A young man can’t take the first step toward long-term love, getting a date, because he can’t separate sexual attraction from objectification.
Editor’s note: This essay does not appear to be about marriage, but only at first glance. Curt Moyer’s introspection here is essentially about his desire for lasting long-term love, of the initial, often confusing spark. It is an example of the Marriage section’s openness toward the stages of long-term romance, not merely the toil or celebration of the time we find ourselves married (or divorced). We encourage more submissions of this variety.
I was raised by a single-mother. She raised me to not objectify women. I remember countless times watching television or films she’d note that a blonde character with large breasts was an “unrealistic portrayal of women”. She was attempting to illustrate how women can be beautiful and not conform to societal notions of what is beautiful.
But one thing my mother also taught me was the importance of not making a decision just because you need a partner in life. For a long time she dated men who had questionable morals, generally “bad boy” types. She was struggling as a single parent, and she wanted a supportive family structure to raise me. These elements lead to a lot of bad decisions and helped reinforce my current values and convictions.
I made plenty of questionable, impulsive decisions myself. From my teenage years into college, I drank alcohol, did inhalants, drank Robitussin, took hallucinogens, and smoked weed. I hated myself and believed I wasn’t worthy of a relationship. I didn’t even lose my virginity until college. For the longest time I wondered: What is wrong with me?
I quit doing all drugs—except alcohol—when I was twenty because I had developed panic disorder and crippling depression. I have worked on these problems, first with therapy and medicine, and then on my own. I am much better than I used to be, but I am still far from well-adjusted.
The problem of What is wrong with me? still lingers. I realize the truth: there isn’t anything horribly wrong with me at all. Even if there were, there is also something wrong with the world. And while this might seem like a cop-out, it isn’t—not completely.
The way we negotiate relationships, particularly sexual ones, is troubling to me. I am rather average-looking, a far cry from Casanova, but I haven’t had sex in five years and haven’t been in a relationship in six. Am I asexual? Doubtful. My peers see this as weird or strange, and I would argue it certainly isn’t “normal” behavior. I have my justifications.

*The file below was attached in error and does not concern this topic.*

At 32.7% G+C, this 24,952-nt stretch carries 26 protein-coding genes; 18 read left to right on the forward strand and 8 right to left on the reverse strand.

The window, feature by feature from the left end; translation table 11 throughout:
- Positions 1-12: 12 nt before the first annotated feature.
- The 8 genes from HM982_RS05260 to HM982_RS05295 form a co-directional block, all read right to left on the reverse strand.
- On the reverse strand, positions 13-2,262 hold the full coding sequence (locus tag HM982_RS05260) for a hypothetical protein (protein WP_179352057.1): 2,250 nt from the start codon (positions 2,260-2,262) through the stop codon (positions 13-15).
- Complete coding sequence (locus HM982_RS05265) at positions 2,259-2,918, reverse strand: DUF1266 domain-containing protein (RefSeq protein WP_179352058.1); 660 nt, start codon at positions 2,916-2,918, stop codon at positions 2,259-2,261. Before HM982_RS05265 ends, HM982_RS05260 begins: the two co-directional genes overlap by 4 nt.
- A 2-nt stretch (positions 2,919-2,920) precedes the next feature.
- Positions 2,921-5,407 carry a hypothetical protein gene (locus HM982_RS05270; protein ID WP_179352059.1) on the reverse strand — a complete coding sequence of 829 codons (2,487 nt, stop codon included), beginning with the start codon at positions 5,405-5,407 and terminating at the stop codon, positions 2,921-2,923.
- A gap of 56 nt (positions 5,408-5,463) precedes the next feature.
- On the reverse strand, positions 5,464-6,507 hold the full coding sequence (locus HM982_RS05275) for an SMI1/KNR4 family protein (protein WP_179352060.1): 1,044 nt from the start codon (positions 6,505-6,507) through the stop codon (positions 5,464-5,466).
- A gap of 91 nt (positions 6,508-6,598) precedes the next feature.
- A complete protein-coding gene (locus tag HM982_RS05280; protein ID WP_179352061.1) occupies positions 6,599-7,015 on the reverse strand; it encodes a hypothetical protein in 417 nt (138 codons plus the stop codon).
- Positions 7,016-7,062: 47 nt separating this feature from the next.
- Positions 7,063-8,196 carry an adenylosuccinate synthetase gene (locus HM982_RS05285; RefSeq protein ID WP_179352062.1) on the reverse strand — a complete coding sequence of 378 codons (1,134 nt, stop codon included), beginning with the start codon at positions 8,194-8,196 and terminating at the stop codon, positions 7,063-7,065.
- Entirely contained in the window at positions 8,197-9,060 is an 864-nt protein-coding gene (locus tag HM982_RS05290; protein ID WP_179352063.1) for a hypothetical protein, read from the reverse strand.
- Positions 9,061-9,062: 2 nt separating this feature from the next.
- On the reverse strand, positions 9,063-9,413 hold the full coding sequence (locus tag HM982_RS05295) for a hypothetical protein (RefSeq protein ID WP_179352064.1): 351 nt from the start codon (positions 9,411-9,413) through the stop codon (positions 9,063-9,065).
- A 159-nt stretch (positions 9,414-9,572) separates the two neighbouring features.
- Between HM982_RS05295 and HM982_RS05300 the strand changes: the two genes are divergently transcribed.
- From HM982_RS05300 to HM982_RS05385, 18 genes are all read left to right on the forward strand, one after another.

For example, I cannot hit on a girl without feeling sleazy. Conscious of feminism, I know females get hit on quite a bit; it has to be quite annoying to walk around with the constant, unwanted anticipation of being hit on. More importantly, I feel I cannot hit on a girl because I must objectify her, if even in a minute degree. And I certainly don’t want to send the wrong signal. Being a guy, particularly one so impassioned, I constantly get misread as only wanting sex. And this is simply not true. I’ve made a conscious choice, a moral decision, to not use people for their sex organs, and to value a woman as a person before I even think about sex. Yet somehow, people are moving in and out of relationships all around me while I stay put.
This is what I am referring to when I say there is something wrong with the world. There seems to be no point of moral conflict for a ‘normal’ person; people hook up and go about their business like nothing happened, all the time. But I am an “all or nothing” guy, with a desire to have sex mean something. I’ve had one-night stands and I find them completely taxing for multiple reasons: I’m not into the act itself because I have no emotional connection with the female (and the sex suffers for both parties); I don’t like having an ethical crisis after we go our separate ways; and I am very conscious of the risk of contracting an STI.
See, for me, it doesn’t matter if there is a mutuality between the two parties. We are people not robots. We have emotional responses even if we try to divorce ourselves from them.
The way courting and pursuing sexual relationships is set up is disheartening. I’ve heard it described as constantly “trying people out” until you stumble upon the right one. This seems too morally reprehensible. People should not be treated as doormats to sexual goals, but as people (this is basic Kantian “means to an end” ethics).
And so am I supposed to be single the rest of my life because of a moral conundrum? The attitude I currently have is preventing my getting a date or having a sexual relationship with a woman. Am I to change my attitude? Then how do I reconcile my morality? Through mutuality? Do I just turn it off? Is there something I’m missing? What, finally, is wrong with me?
Photo by yinghai